How Parag Milk Foods is betting big on value-added consumer products

By: |
October 9, 2020 11:01 AM

Value added consumer products contribute around 80% of the sales for the company, up from 68% in pre-Covid times

These products are priced at a 10-15% premium basis the differentiated offerings, Akshali Shah, SVP, strategy – sales and marketing, Parag Milk Foods saidThese products are priced at a 10-15% premium basis the differentiated offerings, Akshali Shah, SVP, strategy – sales and marketing, Parag Milk Foods said

Facing a slump in demand for milk products from the HoReCa segment, Parag Milk Foods decided to focus on its consumer business by launching new products. Akshali Shah talks to Devika Singh about the hassles in selling milk products online, expanding its Pride of Cows range, its foray into the health supplements market, and more.

The HoReCa segment is still reeling from the impact of the pandemic. How much has the slump in demand from this segment impacted you?

The HoReCa segment contributes around 10-12% to our business. While there have been challenges for the segment in the last few months, we are hopeful of a recovery going ahead, as restaurants and hotels focus on takeaways. We have also taken initiatives to compensate for the loss of business from these segments by increasing our sales in the consumer segment.

In recent months, we have seen that although out-of-home consumption of food has declined, consumers are experimenting at home and trying out different recipes. We have tried to tap this trend by launching products such as mozzarella cheese, pizza cheese and shredded Mexican blend cheese.

We have been offering these products to restaurants for a while now. Our products are more premium than Amul, but almost on par with Britannia’s prices. They are priced at a 10-15% premium keeping in mind the differentiation we offer. This is why value added consumer products contribute around 80% of our sales, up from 68% in pre-Covid times.

Have you changed your retail strategy, or given e-commerce a push during these times?

Consumers now prefer to go to a nearby general trade outlet and buy bigger pack sizes of products to minimise store visits. They are not looking for discounts these days and, therefore, not visiting malls or modern trade stores. Hence, we are focussing on weighted distribution, and increasing our stock keeping units (SKUs) and range in these outlets. We have also digitised our back end, and are reaching out to our distributors using technology.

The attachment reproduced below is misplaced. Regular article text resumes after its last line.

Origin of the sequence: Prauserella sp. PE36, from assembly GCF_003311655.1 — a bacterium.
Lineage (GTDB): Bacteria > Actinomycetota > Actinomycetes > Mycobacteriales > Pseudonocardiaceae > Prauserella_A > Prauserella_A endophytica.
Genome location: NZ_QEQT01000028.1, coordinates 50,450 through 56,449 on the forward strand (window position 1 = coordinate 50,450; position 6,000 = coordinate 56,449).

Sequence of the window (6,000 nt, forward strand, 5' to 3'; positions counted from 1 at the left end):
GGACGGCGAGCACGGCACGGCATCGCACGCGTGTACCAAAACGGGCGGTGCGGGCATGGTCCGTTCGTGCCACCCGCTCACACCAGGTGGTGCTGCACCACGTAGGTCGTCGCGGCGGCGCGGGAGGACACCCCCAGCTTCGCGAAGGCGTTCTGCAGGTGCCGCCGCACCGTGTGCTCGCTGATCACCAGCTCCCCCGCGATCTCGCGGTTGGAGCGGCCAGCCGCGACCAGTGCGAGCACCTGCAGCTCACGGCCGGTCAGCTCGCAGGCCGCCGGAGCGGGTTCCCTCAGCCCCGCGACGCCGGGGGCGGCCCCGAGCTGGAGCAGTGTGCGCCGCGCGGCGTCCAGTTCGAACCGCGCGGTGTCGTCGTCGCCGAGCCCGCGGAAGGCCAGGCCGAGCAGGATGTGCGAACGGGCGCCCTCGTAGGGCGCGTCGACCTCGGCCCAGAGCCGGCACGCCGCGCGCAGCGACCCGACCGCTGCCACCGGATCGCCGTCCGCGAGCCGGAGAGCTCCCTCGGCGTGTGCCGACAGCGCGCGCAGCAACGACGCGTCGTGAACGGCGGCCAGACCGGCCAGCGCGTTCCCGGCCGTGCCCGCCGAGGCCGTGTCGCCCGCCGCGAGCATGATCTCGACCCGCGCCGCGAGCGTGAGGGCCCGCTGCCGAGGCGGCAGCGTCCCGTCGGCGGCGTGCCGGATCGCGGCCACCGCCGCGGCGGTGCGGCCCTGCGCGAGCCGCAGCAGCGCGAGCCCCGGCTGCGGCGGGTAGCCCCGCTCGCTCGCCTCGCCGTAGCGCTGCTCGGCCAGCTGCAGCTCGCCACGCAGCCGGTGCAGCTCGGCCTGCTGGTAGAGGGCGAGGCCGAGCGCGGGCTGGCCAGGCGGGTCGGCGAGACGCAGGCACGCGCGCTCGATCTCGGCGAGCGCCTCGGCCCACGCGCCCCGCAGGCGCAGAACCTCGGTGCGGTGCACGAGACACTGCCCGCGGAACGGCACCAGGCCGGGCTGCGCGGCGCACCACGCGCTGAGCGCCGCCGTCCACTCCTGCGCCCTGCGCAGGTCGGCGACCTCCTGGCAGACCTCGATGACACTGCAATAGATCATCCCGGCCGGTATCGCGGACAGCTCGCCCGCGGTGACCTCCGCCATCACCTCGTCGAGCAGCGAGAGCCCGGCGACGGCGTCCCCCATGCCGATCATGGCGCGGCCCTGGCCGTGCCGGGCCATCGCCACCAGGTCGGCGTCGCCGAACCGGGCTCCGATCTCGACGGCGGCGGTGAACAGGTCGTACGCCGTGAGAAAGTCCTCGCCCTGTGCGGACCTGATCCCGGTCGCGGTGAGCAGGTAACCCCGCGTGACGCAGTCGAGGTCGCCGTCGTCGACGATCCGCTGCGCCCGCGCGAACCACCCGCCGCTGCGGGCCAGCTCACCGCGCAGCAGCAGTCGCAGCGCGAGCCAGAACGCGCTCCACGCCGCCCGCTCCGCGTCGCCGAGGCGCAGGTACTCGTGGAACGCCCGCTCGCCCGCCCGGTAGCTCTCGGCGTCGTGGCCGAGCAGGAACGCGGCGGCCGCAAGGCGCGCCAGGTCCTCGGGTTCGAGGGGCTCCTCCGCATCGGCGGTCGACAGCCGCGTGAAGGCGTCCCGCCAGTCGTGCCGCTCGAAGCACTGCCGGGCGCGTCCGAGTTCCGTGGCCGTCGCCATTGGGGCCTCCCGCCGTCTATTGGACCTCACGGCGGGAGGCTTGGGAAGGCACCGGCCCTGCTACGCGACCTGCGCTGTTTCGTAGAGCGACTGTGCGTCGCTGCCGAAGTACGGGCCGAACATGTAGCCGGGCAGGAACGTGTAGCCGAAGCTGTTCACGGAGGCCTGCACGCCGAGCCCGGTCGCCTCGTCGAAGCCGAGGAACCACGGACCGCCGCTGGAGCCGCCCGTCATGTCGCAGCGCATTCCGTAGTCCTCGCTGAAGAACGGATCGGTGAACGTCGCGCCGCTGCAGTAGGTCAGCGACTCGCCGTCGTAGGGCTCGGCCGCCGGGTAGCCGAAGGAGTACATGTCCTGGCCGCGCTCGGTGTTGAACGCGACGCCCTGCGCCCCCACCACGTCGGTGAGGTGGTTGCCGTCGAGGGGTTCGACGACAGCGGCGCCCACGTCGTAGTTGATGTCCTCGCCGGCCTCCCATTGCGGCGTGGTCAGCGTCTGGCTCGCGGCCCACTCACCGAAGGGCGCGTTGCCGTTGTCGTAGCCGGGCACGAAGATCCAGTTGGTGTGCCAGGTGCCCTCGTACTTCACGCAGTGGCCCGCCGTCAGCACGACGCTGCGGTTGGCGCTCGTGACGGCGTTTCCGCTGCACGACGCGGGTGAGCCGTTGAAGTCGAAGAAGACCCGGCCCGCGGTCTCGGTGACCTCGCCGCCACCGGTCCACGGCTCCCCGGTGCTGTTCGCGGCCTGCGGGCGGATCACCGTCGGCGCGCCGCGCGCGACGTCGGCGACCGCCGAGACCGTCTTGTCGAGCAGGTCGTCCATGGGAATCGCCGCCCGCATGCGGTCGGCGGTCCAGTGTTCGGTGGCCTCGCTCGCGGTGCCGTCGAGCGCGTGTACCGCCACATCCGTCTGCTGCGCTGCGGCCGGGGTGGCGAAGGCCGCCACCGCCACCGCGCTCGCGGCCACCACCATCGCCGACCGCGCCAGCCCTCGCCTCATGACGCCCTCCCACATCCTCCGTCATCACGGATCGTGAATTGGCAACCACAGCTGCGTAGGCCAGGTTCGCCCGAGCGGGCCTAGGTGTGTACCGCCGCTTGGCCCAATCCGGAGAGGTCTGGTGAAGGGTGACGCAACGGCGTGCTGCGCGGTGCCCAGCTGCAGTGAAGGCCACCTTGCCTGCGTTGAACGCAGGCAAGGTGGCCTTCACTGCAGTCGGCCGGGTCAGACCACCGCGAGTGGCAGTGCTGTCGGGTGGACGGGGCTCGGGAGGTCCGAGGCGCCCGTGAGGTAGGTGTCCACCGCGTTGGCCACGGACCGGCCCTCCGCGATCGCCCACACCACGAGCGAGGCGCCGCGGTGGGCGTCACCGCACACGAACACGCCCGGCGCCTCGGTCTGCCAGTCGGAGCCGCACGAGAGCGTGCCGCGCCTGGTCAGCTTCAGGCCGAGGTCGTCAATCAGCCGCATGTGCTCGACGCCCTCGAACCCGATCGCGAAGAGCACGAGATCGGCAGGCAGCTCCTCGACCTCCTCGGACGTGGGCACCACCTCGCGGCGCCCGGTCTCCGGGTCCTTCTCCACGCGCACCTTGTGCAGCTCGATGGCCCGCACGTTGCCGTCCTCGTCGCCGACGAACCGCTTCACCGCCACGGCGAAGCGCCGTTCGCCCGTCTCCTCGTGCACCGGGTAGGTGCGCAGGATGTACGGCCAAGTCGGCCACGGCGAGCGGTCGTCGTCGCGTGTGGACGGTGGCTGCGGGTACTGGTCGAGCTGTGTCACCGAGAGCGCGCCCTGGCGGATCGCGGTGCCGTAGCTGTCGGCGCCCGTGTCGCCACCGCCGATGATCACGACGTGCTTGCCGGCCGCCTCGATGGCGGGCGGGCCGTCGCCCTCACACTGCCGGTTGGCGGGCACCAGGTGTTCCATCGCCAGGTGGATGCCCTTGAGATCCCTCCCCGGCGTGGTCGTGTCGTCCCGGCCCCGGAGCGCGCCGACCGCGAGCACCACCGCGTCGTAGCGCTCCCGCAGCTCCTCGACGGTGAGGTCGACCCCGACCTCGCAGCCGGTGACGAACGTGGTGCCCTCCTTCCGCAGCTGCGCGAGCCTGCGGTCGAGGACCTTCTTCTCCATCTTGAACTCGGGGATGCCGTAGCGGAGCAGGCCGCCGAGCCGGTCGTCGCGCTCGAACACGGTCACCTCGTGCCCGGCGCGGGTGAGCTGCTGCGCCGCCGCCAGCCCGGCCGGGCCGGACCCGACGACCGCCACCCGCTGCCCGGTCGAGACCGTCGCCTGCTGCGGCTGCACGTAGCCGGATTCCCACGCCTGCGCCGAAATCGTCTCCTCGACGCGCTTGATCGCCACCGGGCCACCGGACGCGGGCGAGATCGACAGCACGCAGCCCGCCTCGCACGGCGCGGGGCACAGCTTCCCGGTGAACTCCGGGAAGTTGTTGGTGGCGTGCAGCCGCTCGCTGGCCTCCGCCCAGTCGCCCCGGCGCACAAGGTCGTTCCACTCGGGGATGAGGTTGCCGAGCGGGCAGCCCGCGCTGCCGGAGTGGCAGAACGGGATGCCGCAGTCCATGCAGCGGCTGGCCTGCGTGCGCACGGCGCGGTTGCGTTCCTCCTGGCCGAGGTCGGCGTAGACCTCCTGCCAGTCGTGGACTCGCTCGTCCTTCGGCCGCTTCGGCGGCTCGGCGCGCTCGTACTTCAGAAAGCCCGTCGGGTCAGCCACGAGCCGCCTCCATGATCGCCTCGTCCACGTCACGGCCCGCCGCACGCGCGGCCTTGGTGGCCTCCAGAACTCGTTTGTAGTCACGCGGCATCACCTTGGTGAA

Even though we have been present on e-grocery platforms like Big Basket and Grofers for years, they still contribute a smaller share to our overall pie. We had also tied up with a few milk delivery players for Gowardhan; however, although these are growing platforms, they are yet to figure out ways to deal with distribution challenges. A lot of our products need temperature-control and hence, e-commerce is not an ideal channel to sell them. A major share of the sales of our health and nutrition range, however, comes from e-commerce. Most second-time buyers of these products shop online.

Being a dairy company primarily, how are you establishing your presence in the health supplements market?

Although we have faced challenges in recent months, with gyms being closed, we are the only domestic brand in this category and have started seeing recovery. Within two years,this category now contributes almost 7% to our business. It is a `2,500-3,000 crore market, which has been growing at almost 15%year-on-year, and we see huge potential here. Our products are present in 1,500-2,000 modern trade stores and nutrition outlets.

We are engaging influencers and local sportsmen to promote Avvatar, our whey protein brand, and are creating content to educate people about the benefits of whey protein. We are also carrying out sampling, as taste is an important factor here.

You recently expanded the Pride of Cows portfolio. Given the economic slowdown, how willing are consumers to spend on premium milk products?

Consumers do not mind spending more on better quality food; it is not considered a luxury, but a necessity. About 82-85% of the dairy industry in India is unorganised, but recently we have seen that consumers are moving towards packaged products, due to hygiene and safety concerns. Under our Pride of Cows range, products reach the consumer’s home directly from the farm, with minimum human intervention. We have now extended the brand after nine years by launching ghee and yoghurt. We are offering yoghurt to only 40,000 existing customers, while the ghee has to be pre-ordered.

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